Friday, August 23, 2013
My name is Ben Sifel, and I’m a senior Graphic Design major. During the summer, I was a graphic design intern for Base Design’s New York office. I worked alongside one other intern from RISD, and three other designers.
I found out about Base during one of many internship hunts I had where I basically just went on every possible blog I could for various firms, looking through resume after resume, portfolio after portfolio. I found the work of someone who had interned at Base Design, and I was immediately interested after seeing their
work online. They seemed to have a mix of creative work and commercial work that I thought was exciting and could be a productive learning experience for me. I was also really excited by the fact that for having offices in so many different cities (besides New York, they have offices in Brussels, Barcelona, Santiago, and Madrid), it was still a very small and intimate studio. I applied and was thrilled when I was offered the position.
From the very first day, I was treated like any other member of the staff. I was given the project of designing signage/material for a fashion tradeshow in New York and Las Vegas called Project. While I started off working alongside one of my fellow co-workers, eventually I started working on this project exclusively and basically was what I spent most of my internship doing. I also assisted in promotional material for Pantone, as well as package mock-ups for a women’s lingerie brand called Fleur de Mal. One of my favorite moments of the internship was staying till midnight with my co-worker Ethan working on this—we both agreed that it was not something we had ever expected to be doing for a job.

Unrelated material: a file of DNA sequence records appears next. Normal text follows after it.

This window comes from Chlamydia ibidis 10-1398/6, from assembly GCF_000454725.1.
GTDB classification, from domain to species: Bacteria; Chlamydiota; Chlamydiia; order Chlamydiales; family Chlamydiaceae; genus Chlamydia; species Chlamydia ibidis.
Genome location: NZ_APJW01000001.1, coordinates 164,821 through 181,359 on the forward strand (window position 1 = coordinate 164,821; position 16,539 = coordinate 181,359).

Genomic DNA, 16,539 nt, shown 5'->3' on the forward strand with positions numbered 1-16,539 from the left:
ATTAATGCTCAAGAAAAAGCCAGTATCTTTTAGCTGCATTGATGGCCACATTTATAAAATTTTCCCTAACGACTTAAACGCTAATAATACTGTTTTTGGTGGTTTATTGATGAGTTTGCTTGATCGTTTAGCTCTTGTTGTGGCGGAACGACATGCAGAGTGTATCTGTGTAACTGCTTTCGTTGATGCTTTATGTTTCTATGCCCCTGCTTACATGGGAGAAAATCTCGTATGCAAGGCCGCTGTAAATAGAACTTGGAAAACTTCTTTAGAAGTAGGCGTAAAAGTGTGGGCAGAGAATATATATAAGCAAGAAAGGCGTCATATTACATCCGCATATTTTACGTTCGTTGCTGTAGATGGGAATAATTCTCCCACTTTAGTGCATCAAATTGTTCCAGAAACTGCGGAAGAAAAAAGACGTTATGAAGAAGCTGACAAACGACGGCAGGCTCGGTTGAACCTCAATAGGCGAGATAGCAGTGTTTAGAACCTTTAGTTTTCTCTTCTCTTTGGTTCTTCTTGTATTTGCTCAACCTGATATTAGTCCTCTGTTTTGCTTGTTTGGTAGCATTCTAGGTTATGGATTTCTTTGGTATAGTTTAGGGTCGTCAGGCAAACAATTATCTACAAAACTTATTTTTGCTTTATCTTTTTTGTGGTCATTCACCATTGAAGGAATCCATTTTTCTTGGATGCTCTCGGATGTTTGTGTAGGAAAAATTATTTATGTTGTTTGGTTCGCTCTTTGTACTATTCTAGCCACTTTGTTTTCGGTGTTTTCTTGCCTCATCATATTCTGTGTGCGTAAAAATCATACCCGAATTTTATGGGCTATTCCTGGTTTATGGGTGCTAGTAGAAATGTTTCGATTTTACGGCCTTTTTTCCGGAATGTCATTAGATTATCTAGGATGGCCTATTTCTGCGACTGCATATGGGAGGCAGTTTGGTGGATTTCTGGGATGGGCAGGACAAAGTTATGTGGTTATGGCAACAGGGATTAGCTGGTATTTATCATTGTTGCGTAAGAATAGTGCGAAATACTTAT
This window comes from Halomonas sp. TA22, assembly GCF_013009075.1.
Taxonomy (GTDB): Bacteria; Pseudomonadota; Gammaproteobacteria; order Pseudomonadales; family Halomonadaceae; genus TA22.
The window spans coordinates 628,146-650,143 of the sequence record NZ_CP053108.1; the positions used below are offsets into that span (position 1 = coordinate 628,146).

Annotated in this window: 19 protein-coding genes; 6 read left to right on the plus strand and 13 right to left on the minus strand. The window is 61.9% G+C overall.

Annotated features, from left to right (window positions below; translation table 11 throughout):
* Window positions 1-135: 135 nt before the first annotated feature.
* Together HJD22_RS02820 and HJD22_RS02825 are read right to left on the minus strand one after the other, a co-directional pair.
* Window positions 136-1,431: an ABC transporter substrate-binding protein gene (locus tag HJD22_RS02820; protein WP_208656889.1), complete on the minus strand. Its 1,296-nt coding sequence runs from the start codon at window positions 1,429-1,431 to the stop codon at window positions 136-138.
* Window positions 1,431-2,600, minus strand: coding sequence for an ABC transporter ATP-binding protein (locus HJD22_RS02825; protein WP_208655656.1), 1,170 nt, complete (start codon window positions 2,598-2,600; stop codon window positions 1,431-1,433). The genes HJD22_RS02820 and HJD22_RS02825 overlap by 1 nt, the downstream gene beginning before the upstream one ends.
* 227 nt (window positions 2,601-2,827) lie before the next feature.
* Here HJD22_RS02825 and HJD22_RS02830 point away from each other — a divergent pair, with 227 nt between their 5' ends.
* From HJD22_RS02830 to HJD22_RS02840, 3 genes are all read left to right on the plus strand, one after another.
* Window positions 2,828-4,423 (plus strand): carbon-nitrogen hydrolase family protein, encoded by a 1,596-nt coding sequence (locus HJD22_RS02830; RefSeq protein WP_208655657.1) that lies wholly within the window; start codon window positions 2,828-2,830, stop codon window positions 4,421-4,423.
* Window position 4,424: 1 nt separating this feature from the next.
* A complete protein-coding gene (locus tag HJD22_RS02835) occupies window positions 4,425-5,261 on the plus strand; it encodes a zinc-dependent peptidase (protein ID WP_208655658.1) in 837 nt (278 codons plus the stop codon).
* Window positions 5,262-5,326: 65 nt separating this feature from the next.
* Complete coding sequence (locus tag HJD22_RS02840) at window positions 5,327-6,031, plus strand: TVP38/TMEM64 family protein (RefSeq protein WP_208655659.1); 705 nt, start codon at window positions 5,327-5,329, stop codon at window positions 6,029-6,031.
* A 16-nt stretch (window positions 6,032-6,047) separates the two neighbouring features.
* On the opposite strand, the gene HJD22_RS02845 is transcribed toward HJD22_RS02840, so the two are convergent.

Working in such a small studio, as well as basically tackling a project on my own, was such an incredible learning experience. It was also a challenge, as I quickly had to learn to adapt to deadlines and production issues, which you cannot ever truly replicate at school. I also learned how to work efficiently and balance different projects (and a ton of nifty shortcuts). I was also given rundowns on how to use Photoshop for website mock-ups (layer comps, etc), as well LESS coding. A huge part of working for a firm is learning to adapt quickly; though I did not know either of those things, I was expected to learn swiftly and be working after just an hour or two.
Despite all of those projects, I think my most important role at Base was teaching all of my co-workers various American slang, as I was the only American in the office. A few highlights: tipsy, lone wolf, and bummer.